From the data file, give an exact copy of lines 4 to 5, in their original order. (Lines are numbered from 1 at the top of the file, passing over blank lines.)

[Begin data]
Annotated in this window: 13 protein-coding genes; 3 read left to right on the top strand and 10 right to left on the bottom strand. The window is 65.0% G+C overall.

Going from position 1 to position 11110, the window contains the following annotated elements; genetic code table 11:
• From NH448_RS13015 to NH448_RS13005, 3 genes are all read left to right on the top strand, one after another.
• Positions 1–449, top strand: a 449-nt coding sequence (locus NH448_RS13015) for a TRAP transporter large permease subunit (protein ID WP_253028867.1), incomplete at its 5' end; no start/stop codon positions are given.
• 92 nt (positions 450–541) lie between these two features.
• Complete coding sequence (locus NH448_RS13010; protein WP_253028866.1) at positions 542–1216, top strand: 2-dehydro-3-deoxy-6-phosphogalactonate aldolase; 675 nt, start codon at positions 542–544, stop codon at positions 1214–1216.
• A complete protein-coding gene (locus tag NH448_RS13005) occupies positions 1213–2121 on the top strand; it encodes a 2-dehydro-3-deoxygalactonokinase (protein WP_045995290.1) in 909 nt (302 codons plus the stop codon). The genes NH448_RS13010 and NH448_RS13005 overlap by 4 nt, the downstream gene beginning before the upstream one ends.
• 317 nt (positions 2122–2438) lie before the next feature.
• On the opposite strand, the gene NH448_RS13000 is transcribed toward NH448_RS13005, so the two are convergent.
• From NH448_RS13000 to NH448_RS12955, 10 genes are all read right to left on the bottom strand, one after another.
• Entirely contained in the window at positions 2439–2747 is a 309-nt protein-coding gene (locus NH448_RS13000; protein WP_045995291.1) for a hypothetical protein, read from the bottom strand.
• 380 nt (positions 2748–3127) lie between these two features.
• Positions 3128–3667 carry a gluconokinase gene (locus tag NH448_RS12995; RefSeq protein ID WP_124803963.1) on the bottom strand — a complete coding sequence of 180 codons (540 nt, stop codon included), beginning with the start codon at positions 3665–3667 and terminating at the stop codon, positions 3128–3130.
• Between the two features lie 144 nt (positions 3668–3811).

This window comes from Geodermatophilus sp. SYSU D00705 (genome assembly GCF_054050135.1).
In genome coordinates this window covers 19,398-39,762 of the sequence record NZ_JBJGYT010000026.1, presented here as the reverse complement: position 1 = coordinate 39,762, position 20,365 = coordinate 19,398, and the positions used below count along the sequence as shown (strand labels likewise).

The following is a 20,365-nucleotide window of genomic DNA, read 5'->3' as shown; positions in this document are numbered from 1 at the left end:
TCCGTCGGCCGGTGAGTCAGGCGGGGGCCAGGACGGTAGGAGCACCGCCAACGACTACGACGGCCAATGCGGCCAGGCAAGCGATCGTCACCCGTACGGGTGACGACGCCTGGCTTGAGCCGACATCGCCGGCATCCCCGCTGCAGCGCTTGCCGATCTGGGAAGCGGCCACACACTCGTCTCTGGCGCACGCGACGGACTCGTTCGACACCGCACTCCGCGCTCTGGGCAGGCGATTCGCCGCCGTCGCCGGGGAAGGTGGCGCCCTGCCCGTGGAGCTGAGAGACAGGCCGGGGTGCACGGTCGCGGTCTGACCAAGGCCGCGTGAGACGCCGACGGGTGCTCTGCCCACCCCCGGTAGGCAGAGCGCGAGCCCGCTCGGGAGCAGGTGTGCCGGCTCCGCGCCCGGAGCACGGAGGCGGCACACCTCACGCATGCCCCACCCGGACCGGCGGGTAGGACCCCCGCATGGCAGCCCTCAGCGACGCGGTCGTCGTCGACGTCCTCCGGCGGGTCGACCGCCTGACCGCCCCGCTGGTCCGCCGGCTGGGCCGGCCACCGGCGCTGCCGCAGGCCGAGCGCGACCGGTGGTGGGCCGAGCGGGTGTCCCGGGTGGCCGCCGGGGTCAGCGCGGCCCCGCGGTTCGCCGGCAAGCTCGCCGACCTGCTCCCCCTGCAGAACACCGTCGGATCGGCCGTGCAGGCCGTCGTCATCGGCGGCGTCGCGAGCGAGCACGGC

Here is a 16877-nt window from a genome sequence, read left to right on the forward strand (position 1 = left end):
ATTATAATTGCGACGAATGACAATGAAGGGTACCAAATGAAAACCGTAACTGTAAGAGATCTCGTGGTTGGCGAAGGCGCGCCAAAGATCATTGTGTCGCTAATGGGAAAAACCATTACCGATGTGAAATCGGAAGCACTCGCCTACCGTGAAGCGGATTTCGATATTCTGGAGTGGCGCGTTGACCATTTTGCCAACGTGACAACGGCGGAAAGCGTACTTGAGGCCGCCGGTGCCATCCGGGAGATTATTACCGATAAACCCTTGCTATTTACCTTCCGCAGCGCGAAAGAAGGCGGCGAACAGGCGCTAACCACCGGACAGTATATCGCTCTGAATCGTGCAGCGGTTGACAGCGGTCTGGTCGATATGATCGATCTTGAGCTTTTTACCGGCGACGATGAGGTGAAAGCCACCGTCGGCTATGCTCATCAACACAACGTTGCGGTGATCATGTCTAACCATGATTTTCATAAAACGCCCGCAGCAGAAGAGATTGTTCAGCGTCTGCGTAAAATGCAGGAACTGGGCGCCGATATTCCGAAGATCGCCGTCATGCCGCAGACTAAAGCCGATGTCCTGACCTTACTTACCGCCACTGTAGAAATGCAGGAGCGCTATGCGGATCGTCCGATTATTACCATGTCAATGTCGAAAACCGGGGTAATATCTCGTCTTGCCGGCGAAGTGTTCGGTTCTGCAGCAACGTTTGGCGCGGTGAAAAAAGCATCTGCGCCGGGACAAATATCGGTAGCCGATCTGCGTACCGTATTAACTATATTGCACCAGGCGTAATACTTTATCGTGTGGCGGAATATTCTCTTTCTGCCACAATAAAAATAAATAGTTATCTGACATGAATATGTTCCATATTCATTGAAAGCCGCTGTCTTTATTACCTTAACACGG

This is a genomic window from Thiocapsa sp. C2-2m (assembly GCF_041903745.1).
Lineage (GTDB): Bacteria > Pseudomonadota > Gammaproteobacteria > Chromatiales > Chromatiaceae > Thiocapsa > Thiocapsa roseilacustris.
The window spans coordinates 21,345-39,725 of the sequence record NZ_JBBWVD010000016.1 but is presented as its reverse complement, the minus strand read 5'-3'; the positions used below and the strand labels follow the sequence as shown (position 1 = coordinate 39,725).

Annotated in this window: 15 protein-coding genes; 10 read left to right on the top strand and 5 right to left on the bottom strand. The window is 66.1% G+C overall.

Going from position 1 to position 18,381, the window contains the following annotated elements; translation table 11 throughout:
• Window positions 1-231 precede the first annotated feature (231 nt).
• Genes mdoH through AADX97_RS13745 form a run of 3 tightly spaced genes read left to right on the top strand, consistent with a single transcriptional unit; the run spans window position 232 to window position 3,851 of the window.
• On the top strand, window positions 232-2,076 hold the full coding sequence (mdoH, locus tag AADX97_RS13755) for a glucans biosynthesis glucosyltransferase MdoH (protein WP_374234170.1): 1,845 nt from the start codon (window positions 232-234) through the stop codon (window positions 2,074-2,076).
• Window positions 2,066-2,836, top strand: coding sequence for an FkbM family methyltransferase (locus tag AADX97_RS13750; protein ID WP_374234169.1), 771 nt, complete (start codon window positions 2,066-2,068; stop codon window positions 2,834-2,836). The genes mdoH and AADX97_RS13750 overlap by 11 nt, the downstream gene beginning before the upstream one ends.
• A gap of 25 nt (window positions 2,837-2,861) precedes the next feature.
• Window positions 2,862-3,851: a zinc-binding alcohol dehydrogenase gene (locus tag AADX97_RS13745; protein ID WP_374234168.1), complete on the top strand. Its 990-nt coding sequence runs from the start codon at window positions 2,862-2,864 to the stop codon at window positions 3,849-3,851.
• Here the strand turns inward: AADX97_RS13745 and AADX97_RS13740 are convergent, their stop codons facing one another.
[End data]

• Positions 1–449, top strand: a 449-nt coding sequence (locus NH448_RS13015) for a TRAP transporter large permease subunit (protein ID WP_253028867.1), incomplete at its 5' end; no start/stop codon positions are given.
• 92 nt (positions 450–541) lie between these two features.